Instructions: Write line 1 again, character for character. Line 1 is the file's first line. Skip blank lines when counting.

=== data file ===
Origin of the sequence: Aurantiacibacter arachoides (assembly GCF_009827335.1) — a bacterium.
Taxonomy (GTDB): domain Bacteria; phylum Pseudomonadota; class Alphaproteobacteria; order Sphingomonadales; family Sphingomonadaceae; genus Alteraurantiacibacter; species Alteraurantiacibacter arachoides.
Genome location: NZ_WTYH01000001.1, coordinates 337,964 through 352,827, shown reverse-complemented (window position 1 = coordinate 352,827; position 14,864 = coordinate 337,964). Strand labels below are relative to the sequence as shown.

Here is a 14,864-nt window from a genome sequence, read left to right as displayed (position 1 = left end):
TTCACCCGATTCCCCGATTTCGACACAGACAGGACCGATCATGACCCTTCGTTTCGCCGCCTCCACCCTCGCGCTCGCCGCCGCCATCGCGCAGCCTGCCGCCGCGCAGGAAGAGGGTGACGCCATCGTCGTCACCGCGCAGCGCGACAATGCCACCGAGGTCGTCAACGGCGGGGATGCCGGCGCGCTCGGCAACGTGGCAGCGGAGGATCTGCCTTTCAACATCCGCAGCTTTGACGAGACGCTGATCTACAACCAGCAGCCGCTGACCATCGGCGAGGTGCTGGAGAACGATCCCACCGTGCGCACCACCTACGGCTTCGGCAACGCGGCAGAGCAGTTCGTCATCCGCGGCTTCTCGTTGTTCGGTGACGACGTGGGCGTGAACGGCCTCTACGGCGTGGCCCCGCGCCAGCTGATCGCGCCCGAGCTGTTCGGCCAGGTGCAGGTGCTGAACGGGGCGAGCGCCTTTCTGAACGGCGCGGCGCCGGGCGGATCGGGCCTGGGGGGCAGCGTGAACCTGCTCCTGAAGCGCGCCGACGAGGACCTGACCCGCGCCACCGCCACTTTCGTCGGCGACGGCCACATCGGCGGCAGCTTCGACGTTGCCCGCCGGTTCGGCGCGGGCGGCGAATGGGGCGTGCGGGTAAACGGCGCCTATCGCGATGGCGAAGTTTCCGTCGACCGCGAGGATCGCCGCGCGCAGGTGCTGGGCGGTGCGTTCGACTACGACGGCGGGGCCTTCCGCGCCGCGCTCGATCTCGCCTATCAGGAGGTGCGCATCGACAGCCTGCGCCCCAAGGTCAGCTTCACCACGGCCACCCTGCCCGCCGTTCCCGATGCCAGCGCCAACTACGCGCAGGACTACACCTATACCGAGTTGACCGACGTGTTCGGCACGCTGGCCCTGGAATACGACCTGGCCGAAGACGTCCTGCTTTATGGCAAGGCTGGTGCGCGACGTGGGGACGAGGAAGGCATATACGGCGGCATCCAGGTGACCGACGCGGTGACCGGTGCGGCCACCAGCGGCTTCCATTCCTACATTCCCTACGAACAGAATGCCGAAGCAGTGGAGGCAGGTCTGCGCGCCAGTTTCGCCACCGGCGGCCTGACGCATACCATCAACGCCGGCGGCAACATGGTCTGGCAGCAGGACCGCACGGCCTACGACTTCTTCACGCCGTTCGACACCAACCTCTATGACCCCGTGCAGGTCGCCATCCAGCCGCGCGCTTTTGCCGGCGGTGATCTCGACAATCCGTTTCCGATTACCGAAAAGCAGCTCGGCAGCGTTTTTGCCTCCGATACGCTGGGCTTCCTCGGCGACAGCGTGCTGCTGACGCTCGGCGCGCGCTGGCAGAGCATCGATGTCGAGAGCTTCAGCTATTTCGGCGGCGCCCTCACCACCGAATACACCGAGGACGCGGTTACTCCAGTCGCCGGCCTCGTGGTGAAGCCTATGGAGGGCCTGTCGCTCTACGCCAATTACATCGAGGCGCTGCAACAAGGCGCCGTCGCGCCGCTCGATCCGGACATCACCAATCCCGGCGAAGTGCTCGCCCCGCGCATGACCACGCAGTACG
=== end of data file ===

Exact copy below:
Origin of the sequence: Aurantiacibacter arachoides (assembly GCF_009827335.1) — a bacterium.